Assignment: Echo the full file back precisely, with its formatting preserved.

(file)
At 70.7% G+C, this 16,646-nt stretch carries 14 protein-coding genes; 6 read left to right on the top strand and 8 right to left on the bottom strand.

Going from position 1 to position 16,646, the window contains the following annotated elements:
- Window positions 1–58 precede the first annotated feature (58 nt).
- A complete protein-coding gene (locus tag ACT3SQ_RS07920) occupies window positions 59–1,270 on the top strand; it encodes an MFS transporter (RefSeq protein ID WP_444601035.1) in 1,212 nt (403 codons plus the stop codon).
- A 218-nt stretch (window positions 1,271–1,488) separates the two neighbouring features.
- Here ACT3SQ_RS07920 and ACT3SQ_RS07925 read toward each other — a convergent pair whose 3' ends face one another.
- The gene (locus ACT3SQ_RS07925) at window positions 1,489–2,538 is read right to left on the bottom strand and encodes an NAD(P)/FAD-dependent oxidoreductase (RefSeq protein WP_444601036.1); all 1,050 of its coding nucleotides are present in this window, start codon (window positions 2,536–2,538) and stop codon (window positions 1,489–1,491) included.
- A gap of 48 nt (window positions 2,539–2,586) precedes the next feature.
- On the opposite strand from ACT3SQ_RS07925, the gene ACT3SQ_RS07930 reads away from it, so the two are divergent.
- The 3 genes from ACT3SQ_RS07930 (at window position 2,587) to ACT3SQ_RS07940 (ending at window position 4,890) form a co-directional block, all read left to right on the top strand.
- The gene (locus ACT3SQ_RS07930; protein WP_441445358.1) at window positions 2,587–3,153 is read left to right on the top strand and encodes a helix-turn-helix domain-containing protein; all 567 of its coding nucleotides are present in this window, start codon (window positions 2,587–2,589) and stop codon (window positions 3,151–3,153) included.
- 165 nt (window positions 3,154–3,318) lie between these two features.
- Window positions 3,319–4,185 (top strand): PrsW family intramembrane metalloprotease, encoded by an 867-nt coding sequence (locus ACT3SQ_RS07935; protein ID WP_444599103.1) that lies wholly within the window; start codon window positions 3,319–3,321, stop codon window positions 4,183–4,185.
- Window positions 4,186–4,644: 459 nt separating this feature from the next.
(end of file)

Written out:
At 70.7% G+C, this 16,646-nt stretch carries 14 protein-coding genes; 6 read left to right on the top strand and 8 right to left on the bottom strand.

Going from position 1 to position 16,646, the window contains the following annotated elements:
- Window positions 1–58 precede the first annotated feature (58 nt).
- A complete protein-coding gene (locus tag ACT3SQ_RS07920) occupies window positions 59–1,270 on the top strand; it encodes an MFS transporter (RefSeq protein ID WP_444601035.1) in 1,212 nt (403 codons plus the stop codon).
- A 218-nt stretch (window positions 1,271–1,488) separates the two neighbouring features.
- Here ACT3SQ_RS07920 and ACT3SQ_RS07925 read toward each other — a convergent pair whose 3' ends face one another.
- The gene (locus ACT3SQ_RS07925) at window positions 1,489–2,538 is read right to left on the bottom strand and encodes an NAD(P)/FAD-dependent oxidoreductase (RefSeq protein WP_444601036.1); all 1,050 of its coding nucleotides are present in this window, start codon (window positions 2,536–2,538) and stop codon (window positions 1,489–1,491) included.
- A gap of 48 nt (window positions 2,539–2,586) precedes the next feature.
- On the opposite strand from ACT3SQ_RS07925, the gene ACT3SQ_RS07930 reads away from it, so the two are divergent.
- The 3 genes from ACT3SQ_RS07930 (at window position 2,587) to ACT3SQ_RS07940 (ending at window position 4,890) form a co-directional block, all read left to right on the top strand.
- The gene (locus ACT3SQ_RS07930; protein WP_441445358.1) at window positions 2,587–3,153 is read left to right on the top strand and encodes a helix-turn-helix domain-containing protein; all 567 of its coding nucleotides are present in this window, start codon (window positions 2,587–2,589) and stop codon (window positions 3,151–3,153) included.
- 165 nt (window positions 3,154–3,318) lie between these two features.
- Window positions 3,319–4,185 (top strand): PrsW family intramembrane metalloprotease, encoded by an 867-nt coding sequence (locus ACT3SQ_RS07935; protein ID WP_444599103.1) that lies wholly within the window; start codon window positions 3,319–3,321, stop codon window positions 4,183–4,185.
- Window positions 4,186–4,644: 459 nt separating this feature from the next.